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Defence and Security

Recent developments in the Indian Ocean have been a witness to India’s mustering enough political will to advance its regional interests through actionable deliverables, visibly in opposition to mere notional assertions of the past.


In last Friday’s Hiroshima speech, President Barack Obama called for a “moral awakening” on the part of leaders and citizens throughout the world: “The scientific revolution that led to the splitting of the atom requires a moral revolution as well.” 


Fearing that terrorists lodged in jails may indoctrinate and radicalize ordinary prisoners, the Central Government has planned to set up exclusive jails around the country for convicted terrorists and those facing trials in terror cases.


It is the most persistently aired word in the lexicon of the Indian military. It is almost as old as the Republic and has been kept alive on a military ventilator. A handful of retired soldiers routinely invoke the expression in various public fora, to somehow pressure the political executive into creating a new “post” in the already top-heavy high-rise military hierarchy -- the office of a Military Supremo to proffer single-point advice to the Government for higher defence management.


Indian Army chief Gen. Dalbir Singh has ordered a study to increase the ratio of combat troops to noncombat troops with the aim to find more funds to buy weapons.


The Minister for Defence has recently announced the formation of an 11-member committee, led by Lieutenant General DB Shekatkar (Retd), to look into areas of overlap and convergence within the three Forces — the Indian Army, Navy and Air Force. The committee will also identify areas to “rationalise manpower”, examine possible areas of multi-tasking by troops and suggest ways to “optimise” combat potential by bringing in more technology instead of more boots.

The Israeli Spyder system has emerged as the frontrunner for an Army requirement for a fast reaction air defence cover against enemy aircraft and unmanned aerial vehicles. The Army's short-range surface-to-air missile (SRSAM) programme, which was started in 2011, is nearing final selection that will lead to a contract valued at over Rs 18,000 crore.   

The Modi government has not lived up to the muscularity the prime minister promised while campaigning


India might be better off building an international consortium with the likes of Japan and South Korea to invest in the project


The NDA government has appointed a committee of experts to recommend measures to enhance the combat capabilities of the over 13-lakh strong armed forces and "re-balance" the overall defence expenditure in view of the escalating salary and pension bills.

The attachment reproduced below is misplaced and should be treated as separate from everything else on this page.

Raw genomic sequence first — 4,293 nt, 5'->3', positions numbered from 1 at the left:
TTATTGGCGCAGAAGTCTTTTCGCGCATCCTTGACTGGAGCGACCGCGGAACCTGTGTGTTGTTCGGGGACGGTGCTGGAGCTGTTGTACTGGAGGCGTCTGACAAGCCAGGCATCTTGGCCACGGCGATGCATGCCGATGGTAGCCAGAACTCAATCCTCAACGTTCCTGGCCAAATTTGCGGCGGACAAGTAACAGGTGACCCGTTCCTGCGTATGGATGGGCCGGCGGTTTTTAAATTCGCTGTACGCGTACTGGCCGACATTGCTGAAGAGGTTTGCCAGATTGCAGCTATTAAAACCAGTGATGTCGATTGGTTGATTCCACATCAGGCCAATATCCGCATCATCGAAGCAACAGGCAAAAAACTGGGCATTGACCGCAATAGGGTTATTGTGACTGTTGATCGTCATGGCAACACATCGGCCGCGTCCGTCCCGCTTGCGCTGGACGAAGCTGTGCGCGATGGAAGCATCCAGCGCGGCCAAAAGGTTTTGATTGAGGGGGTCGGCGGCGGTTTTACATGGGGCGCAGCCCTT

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spotlight image Sergio Arispe Barrientos, Ambassador of  Bolivia to India is, at 37, the youngest head of mission in New Delhi. Only the second envoy from his country to India, Barrientos, who presented his credentials to the Indian President last month, feels he has arrived at a propitious time, when India’s focus is on so
On February 15, 2017 Indian Space Research Organisation’s (ISRO) Polar Satellite Launch Vehicle (PSLV-C37) successfully launched the 714 kg Cartosat-2 series satellite along with 103 co-passenger satellites from Satish Dhawan Space Centre, Sriharikota. 12 minutes later, writes Anil Bhat
While most Indians were observing recent domestic political developments; with surprise defeats for the ruling BJP in its pocket boroughs and a likelihood of the opposition uniting against the Party for the 2019 national elections, writes Tridivesh Singh Maini
Indian Prime Minister Narendra Modi and Chinese President Xi Jinping on Tuesday talked over telephone and pledged to deepen bilateral ties and promote mutual trust, writes Gaurav Sharma 
Famous for its pursuit of Gross National Happiness, Bhutan has a new cause for joy: In recognition of its Gross National Income (GNI) growth and social development, the kingdom is poised to graduate from the UN category of the world's poorest known as the Least Developed Countries (LDC), writes Arul Louis
With a dire warning about the looming future of a waterless world, Indian spiritual leader Sadhguru Jaggi Vasudev made a plea for mobilising humanity to save the rivers of India and the world before it is too late, writes Arul Louis

While India has regained its position as the world’s fastest growing large economy – with the uptick in GDP expansion at 6.7% in Q3 of 2017-18 – sustaining it critically depend...


A recent novel "Radius 200" by author Veena Nagpal has two facts at the centre of the fictional narrative that she weaves. "Impending water scarcity and the very real danger of an Sino-Indian conflict over this precious resource,...


What is history? How does a land become a homeland? How are cultural identities formed? The Making of Early Kashmir explores these questions in relation to the birth of Kashmir and the discursive and material practices that shaped it up to the ...


A group of teenagers in a Karachi high school puts on a production of Arthur Miller’s The Crucible— and one goes missing. The incident sets off ripples through their already fraught education in lust and witches, and over the years ...


Title: Do We Not Bleed?: Reflections of a 21-st Century Pakistani; Author: Mehr Tarar; Publisher: Aleph Book Company; Pages: 240; Price: Rs 599


From antiquity, the Muslim faith has been plagued by the portrayal of Muslim men regularly misusing this perceived “right” to divorce their wives instantly by simply uttering “talaq” thrice.